Next phase of development for Tigers' Travis Demeritte: Lay off high cheddar
Cleveland — It was a general discussion, not aimed at any particular Tigers player, but you could hear echoes of the names Travis Demeritte and Jake Rogers in the pauses.
“You better be able to hit a fastball,” manager Ron Gardenhire was saying last week.
Demeritte and Rogers, the two Tigers with the least amount of plate appearances at the big-league level, have struggled mightily against fastballs this season. Rogers went into play Thursday 5-for-58 (0.86) and a 40 percent strikeout rate against heaters, per Statcast.
“I think he’s taken some better swings, but he swings and misses a lot and that is a concern,” Gardenhire said. “We’ve got to watch him. He’s got a lift swing and teams recognize that.”
Rogers is in the process of undergoing a major reconstruction of both his swing mechanics and his approach at the plate — a very daunting thing to do while facing big-league pitching in September. The fruits of that endeavor won’t be seen until next spring, at the earliest.
Demeritte’s natural launch angle isn’t as severe as Rogers’ but he, too, has struggled to get the barrel of his bat on fastballs, particularly those in the upper part of the strike zone. Demeritte is seeing fastballs 65 percent of the time and he’s hitting .204 (19-for-93) with a 35 percent strikeout rate.
Of the 100 fastballs he’s seen, he’s swung and missed at 37 of them.
“He’s going to have to make some adjustments, that’s what we’re seeing,” Gardenhire said. “But that’s why you let him play this time of the season. You see if he can make adjustments and get through it. He’s got to a few of them and hit them a long way.
“But he’s got to make adjustments, in-game adjustments, as you go at-bat to at-bat. If they are throwing the ball up and you are swinging through it, you’ve got to lower your sights.”
Demeritte, acquired from the Braves in the Shane Greene trade on July 31, came into the game Thursday on a 10-for-50 skid, with 17 strikeouts and one walk. He understands that the scouting report on him shows an icy cold zone against heaters at the top of the strike zone.
“Guys at this level can locate it well,” Demeritte said. “A high fastball is one of the toughest pitches to hit and it’s also one of the most susceptible pitches for a hitter because it looks so good. More than anything, it’s more of an adjustment that needs to be made on my behalf as far as being more disciplined to lay off that pitch up there and make them bring it down in the zone.”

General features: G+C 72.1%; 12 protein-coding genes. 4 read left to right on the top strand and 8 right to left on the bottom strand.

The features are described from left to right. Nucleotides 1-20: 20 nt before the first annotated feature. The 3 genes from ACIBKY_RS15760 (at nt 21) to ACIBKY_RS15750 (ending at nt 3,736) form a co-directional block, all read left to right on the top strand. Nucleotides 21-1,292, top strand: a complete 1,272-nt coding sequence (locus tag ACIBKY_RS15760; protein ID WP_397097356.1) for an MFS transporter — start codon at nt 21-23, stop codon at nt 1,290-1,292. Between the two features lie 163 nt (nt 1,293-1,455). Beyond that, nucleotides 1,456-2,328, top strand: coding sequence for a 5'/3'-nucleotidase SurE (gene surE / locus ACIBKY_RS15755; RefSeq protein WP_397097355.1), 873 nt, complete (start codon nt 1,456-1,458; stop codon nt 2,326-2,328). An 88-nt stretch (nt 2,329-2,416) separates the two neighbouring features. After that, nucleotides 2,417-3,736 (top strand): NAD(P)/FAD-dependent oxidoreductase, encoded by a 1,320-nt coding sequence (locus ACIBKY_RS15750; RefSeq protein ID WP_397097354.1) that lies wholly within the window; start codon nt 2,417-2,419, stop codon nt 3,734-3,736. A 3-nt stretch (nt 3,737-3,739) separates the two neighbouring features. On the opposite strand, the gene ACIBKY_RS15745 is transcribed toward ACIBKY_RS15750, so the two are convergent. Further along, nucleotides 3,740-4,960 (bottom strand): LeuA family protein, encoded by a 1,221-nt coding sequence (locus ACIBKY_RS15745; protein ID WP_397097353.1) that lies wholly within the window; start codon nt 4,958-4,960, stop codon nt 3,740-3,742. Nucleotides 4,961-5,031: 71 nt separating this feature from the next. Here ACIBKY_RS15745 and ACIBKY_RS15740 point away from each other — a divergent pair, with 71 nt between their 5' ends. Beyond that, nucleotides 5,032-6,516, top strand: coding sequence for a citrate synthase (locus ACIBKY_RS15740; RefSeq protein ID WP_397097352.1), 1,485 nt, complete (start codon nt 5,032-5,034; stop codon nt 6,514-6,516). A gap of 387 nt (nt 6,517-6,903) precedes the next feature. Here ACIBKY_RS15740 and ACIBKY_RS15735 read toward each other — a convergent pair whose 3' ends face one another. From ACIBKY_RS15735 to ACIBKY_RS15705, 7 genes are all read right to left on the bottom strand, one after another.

It’s not so much adjusting his swing, Demeritte said. It’s more about being able to recognize it sooner and letting that high fastball go.
“More times than not, it’s not a strike anyway,” he said. “If the umpire is giving them that pitch, it’ll be a long night. Most umpires don’t. It’s just a matter of being more disciplined and recognizing it’s not a strike and it’s not something you can do damage with.”
One of Demeritte’s home runs this season has come off a fastball — a 96-mph sizzler from Houston’s Hector Rondon at Minute Maid Park. The other two have come off a curveball and slider.
“Just because he can’t do it yet, doesn’t mean he never will,” Gardenhire cautioned. “He’s still a young enough guy. Maybe he will figure it out. He’s got talent. He’s got tools.”
Demeritte, in fact, is anxious for the offseason so he can begin closing that hole at the top of the strike zone.
“This is baseball, man, it’s a game of failure and I know I’m going to fail,” Demeritte said. “I just want to give myself the best chance I can. I can’t wait to get into the offseason and start working again and get back to evaluating what I’ve done this year and making some adjustments going into next year.
“I’m happy where I am at. Things will get better here, with the organization and myself. We’re going to turn this around and I am excited for next year.”